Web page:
The city of Dayton reached an environmental and financial milestone in 2012 — the first year the city saw its residents increase their recycling and decrease their trash tonnage, saving Dayton $121,000.
Dayton pays Rumpke $37.25 per ton of trash sent to a landfill, but pays nothing for the company to accept recyclable materials, according to waste collection manager Tom Ritchie Jr.
City Public Works Director Fred Stovall said Wednesday that Dayton residents decreased their trash tonnage by 8 percent, or 3,256 tons, in 2012, while increasing their recycling tonnage by 14.5 percent.
Ritchie said the city averaged more than 500 tons of recyclables per month in 2012 as residents pulled more recyclables out of the waste stream. On Rumpke’s sliding price scale, that meant the city went from paying a small fee for the company to collect recyclables, to receiving the service for free.
“Our goal was always to get to 500 tons a month, so it cost us nothing for recycling,” City Manager Tim Riordan said. “I’d now like to say we need a goal of 1,000 tons per month, and we hope to start seeing an increase thanks to our project with the Dayton Public Schools. I think we’ve got to take it up to another level.”
Dayton Public Schools recently did a student art contest focusing on recycling, and is pushing other recycling education efforts with its students.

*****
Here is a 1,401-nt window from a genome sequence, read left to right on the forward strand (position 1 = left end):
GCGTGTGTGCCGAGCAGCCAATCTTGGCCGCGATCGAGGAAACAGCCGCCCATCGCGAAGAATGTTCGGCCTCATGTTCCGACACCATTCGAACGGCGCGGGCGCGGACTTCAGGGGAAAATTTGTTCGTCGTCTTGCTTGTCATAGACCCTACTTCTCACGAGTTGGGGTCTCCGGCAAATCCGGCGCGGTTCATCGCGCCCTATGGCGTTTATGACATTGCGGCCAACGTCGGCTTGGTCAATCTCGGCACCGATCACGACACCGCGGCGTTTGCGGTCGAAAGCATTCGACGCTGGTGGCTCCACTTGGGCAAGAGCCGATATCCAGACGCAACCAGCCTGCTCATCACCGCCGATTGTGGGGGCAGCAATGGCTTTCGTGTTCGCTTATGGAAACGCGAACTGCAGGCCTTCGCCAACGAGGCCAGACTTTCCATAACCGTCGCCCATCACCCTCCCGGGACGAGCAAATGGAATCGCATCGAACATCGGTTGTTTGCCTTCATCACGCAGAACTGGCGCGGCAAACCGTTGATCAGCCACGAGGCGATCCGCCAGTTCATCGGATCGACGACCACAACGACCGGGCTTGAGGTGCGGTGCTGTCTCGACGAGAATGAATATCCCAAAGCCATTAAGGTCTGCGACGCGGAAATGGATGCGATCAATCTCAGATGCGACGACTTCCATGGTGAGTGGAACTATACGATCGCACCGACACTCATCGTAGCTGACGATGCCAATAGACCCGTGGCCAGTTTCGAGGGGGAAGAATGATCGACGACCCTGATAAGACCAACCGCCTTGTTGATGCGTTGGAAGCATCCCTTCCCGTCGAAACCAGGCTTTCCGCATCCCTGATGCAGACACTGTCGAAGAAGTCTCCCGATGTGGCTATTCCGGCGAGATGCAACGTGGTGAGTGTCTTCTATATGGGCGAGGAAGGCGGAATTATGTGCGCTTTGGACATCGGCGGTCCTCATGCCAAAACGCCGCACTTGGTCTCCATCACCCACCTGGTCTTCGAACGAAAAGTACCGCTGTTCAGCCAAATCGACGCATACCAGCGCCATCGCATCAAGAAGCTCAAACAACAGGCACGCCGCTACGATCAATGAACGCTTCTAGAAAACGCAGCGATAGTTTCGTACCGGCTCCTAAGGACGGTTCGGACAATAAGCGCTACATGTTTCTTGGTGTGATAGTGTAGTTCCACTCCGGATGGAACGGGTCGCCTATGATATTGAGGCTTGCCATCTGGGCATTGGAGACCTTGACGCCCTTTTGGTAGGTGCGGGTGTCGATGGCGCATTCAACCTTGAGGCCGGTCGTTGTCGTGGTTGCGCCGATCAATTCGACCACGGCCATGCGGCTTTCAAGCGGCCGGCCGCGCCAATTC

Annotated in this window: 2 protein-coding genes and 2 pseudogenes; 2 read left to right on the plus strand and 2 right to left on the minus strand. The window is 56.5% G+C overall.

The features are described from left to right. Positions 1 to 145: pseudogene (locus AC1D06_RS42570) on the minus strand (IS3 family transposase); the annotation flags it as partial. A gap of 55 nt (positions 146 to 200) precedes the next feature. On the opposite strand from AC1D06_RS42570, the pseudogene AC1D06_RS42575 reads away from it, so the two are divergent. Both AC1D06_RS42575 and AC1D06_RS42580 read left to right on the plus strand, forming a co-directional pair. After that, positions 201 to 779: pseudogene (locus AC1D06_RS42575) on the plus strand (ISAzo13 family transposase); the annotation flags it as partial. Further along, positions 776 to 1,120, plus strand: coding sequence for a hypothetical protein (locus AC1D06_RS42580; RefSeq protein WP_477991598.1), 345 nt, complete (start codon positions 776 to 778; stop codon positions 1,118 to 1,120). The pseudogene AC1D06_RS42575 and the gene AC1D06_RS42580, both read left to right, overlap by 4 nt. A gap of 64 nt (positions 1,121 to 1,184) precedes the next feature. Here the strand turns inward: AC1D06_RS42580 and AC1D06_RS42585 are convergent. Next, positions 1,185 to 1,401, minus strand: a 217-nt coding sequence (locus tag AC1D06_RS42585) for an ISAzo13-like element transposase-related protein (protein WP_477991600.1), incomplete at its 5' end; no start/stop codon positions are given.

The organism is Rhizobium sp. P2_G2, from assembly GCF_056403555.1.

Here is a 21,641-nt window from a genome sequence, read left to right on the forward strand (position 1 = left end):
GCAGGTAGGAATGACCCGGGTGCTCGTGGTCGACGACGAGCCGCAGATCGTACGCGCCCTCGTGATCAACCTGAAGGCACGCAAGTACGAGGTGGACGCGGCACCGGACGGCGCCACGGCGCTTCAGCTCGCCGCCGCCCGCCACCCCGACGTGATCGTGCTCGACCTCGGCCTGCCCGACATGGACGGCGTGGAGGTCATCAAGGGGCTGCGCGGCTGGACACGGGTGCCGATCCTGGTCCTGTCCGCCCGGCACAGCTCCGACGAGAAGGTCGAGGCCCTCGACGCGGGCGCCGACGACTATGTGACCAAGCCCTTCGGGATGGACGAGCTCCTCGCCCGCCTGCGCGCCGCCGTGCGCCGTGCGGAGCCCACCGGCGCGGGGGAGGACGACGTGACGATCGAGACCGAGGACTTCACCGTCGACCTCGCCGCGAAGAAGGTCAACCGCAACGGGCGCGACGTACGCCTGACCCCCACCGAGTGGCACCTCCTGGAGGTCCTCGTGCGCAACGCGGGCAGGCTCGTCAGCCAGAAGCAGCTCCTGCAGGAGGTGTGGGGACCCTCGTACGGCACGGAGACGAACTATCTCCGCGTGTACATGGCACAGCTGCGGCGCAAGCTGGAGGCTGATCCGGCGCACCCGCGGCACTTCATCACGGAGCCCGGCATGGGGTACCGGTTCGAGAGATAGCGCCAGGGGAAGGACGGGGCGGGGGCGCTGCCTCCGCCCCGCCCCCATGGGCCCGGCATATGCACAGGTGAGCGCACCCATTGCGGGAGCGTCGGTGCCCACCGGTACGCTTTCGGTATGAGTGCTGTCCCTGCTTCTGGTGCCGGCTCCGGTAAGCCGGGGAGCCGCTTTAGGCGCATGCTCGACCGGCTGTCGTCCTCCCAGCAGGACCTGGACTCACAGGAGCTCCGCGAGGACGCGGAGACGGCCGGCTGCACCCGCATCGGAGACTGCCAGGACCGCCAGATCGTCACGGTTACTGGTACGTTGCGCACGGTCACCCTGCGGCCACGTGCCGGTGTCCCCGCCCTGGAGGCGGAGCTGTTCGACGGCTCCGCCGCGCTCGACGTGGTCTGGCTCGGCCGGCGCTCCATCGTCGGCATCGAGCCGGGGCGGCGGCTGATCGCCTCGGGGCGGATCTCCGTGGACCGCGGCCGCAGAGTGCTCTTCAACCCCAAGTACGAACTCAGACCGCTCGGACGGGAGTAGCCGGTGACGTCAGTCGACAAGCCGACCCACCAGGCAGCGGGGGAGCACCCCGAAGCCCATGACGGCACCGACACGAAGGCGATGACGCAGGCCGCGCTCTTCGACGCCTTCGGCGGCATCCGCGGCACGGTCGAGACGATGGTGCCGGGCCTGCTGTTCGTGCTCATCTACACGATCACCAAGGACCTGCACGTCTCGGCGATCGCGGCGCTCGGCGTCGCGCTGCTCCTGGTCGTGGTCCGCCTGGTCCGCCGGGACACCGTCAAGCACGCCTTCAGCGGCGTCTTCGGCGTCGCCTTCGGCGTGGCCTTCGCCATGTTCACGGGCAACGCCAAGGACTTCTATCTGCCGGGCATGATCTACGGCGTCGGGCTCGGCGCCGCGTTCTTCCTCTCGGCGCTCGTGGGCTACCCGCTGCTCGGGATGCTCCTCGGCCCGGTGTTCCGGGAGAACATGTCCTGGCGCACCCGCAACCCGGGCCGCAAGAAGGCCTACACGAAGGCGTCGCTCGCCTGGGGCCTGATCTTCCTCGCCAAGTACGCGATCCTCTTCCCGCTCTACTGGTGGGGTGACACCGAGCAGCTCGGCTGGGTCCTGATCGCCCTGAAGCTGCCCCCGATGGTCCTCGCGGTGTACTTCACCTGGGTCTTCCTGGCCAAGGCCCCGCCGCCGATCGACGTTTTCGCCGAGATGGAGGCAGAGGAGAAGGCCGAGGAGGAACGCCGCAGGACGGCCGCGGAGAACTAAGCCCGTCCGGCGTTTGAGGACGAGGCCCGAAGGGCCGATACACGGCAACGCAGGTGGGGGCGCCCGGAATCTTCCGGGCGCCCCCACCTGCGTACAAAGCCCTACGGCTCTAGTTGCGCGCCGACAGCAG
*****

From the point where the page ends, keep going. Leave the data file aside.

DPS facilities are not part of the city’s waste collection routes, which only handle residential properties. But Mayor Gary Leitzell said if the students are educated on the advantages of recycling, they’ll push their parents to recycle at home.
For the past 19 months, the city also has been pushing recycling through its Recycle Reward Bucks Program, in which all city residents who recycle are entered in a monthly drawing, and four each month win $100. The city knows who recycles and who doesn’t because each container includes a computer chip that is read by city trucks.
Stovall said the city hopes to double its $121,000 savings in 2013. For recycling questions or to request a free recycling bin, Dayton residents can call 333-4800.
Also Tuesday, Dayton City Commission approved a 46-month, $114,700 contract with RouteSmart Technologies for computer software and training that will determine the most efficient routing of trucks that handle trash, recycling, salting and plowing.
Trash trucks are on the road most weekdays, negotiating 21 defined routes based on each driver’s field decisions, according to city documents. Stovall said those trucks get only 1 to 2 miles per gallon of gas, making them expensive to operate.
The city’s request for proposals said the goals were to improve customer service, accuracy and efficiency, and also to save money on fuel, staff and equipment.